Lignite, or soft brown coal, will likely remain a major part of Germany's energy mix, although its excavation cuts deep scars in the ground. One coal-rich region in western Germany is Europe's largest.
The smokestacks from the five huge lignite-fired power plants along the edges of the gaping open-pit mines between Cologne, Mönchengladbach and Aachen can be seen for miles around. They generate enormous quantitites of electricity, despite lignite coal being regarded as a major climate killer and cause of climate change. Burning lignite releases more carbon-dioxide than other fossil fuels, such as hard anthracite coal, natural gas, or oil.
Still, Germany produces more than 15 percent of its energy by burning lignite coal. The advantage is that Germany has large deposits and it does not need to import´it. The disadvantages are that mining lignite gobbles up land, forcing the relocation of entire towns, while damaging the surrounding environment for many decades.
The state of North Rhine-Westphalia's environment minister, Johannes Remmel, a member of the Green party, told DW, "We happen to have these power plants and they will remain a major part of the energy mix through 2050."
Key energy source
Energy companies, like RWE, profit from the coal burning business. "Coal currently plays a very big role in our portfolio," Hans-Wilhelm Schiffer, head of RWE Power's general economic policy, told DW.
To be more precise, lignite was responsible for nearly half the electricity the company produced in 2012. That led to an increase in RWE's carbon dioxide emissions, which could have proved costly because the company had to purchase so-called CO2 certificates for the pollution. The certificates were created as a way of reducing global carbon dioxide emissions. But the price for certificates, which were planned to have a floor of 17 euros ($22) per ton of CO2, fell to less than 5 euros ($6.50), which eliminated any financial incentive to stop burning coal.
And so, 240-meter-long (787 ft.) and seven-story-high bucket-wheel excavators continue to dig deep into the ground. Under the farmland in western Germany there are seams of coal that go as deep as 210 meters underground. Every day, the excavators dig out enough coal to fill a row of trailer trucks 250 kilometers long. Created by plants, animals and forests over millions of years, the 1.3 billion tons of coal estimated in the region will be exhausted in 2045.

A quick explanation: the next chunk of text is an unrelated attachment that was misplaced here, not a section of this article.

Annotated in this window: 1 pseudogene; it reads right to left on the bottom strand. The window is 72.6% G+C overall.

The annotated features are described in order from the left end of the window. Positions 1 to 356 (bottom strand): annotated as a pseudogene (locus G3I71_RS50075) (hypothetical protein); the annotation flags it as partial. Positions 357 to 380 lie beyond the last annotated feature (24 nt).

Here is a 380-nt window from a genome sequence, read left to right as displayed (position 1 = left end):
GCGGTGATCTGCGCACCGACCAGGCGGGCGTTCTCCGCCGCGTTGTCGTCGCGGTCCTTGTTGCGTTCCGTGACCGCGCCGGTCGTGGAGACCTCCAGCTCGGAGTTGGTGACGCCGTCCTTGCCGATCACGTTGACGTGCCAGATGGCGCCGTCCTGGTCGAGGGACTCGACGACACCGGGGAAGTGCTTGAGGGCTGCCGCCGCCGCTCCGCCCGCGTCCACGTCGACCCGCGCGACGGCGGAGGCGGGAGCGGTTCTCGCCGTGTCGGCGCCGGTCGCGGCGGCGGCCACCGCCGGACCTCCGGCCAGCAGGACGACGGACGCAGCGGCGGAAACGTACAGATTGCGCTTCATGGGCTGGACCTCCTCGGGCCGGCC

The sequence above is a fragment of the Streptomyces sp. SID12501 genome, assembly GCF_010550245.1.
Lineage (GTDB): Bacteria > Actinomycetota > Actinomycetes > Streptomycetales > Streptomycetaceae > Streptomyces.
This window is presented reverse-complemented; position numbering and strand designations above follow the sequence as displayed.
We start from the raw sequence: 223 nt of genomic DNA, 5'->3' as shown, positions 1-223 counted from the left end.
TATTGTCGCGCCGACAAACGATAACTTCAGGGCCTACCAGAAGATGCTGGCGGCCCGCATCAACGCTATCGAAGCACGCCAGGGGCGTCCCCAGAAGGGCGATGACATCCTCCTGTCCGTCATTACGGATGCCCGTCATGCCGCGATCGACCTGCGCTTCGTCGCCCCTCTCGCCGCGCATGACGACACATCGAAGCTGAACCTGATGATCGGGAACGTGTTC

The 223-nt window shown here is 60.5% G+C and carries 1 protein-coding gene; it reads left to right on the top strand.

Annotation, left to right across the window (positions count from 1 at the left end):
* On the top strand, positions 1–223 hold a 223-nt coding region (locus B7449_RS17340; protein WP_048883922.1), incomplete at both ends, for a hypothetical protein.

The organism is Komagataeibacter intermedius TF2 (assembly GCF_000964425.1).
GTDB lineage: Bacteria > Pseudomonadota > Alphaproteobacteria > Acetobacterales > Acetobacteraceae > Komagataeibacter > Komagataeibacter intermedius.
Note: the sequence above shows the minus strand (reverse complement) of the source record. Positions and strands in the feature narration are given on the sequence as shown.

"We are further developing our lignite coal power plants to emit less CO2 when creating energy," Schiffer told DW, adding that the company's facility in Grevenbroich-Neurath is regarded as the world's most efficient lignite coal power plant.
Its efficiency rate is 43 percent, which means the majority of energy that comes from burning coal is not used. This is because nearly half of the coal consists of water, which needs to be removed before it can be burned. By comparison, the efficiency rates of the most modern oil and gas power plants are about 33% and 55%, respectively. Nuclear power plants are rated around 30-32 percent. Hydroelectric is, by far, the most efficient at about 90 percent.
Little regards for people or nature
Made up of gravel, sand and water, the ground is too soft to hold stakes and chutes, which makes underground mining impossible. To get at all the coal buried in the area some 30,000 people will have to be relocated by 2045, erasing 80 towns and entire strips of land from the map. Three of Germany's autobahns are being rerouted at a cost of some 180 million euros - nearly 44 percent of which RWE will pay, with taxpayers covering the rest.
The 5,500-hectare (13,590-acre) Hambacher forest, called the last "old-growth forest" by environmental protection groups, will be cleared to make way for the massive lignite coal project. Rare and ancient British oaks, hornbeams, a kind of beech tree, as well as the Hazel dormouse and Bechstein's bats can be found in the forest.
Environmental protection activists from around Europe have established a camp in the forest. Andreas, a 22-year-old from the northern German city Rostock, has lived in the camp for a year. "This is not just about the people who live here," he said. "The Earth is being destroyed here. It affects all of us."
But thousands of people have seen how difficult it can be to protest against energy companies after their houses, some up to 20 kilometers away from mining operations, were damaged by cracks in the interior and exterior walls as well as floor tiles. Courts said it was up to the people affected to prove the damage was a result of the mining.
Sinking groundwater levels caused the damage. Water was pumped out the ground to depths of 550 meters so the heavy machinery would not have problems getting at the coal. That buildings in the region sunk as a result has been shown by engineering surveys.
Frequent measurements by state environmental authorities have also shown that particulate matter has also been set free by the mining at levels higher than permitted by European Union regulations.
Claudia Kemfert, an energy expert at the German Institute for Economic Research said coal-fired power plants were inefficient and damaged the environment, and "only have the advantage that they promise the most profits over the short term."
From farmland to fun park
When the coal has been removed from the area around Cologne, Mönchengladbach and Aachen, the plan is to create a massive recreational area. The craters left behind from the mining operations will be flooded with water, some of which will come from the Rhine River, and turned into lakes.
The Hambach lake alone will have a surface area of about 23 square kilometers (14.3 square miles), and, according to estimates, will be ready by 2100 - at the latest.
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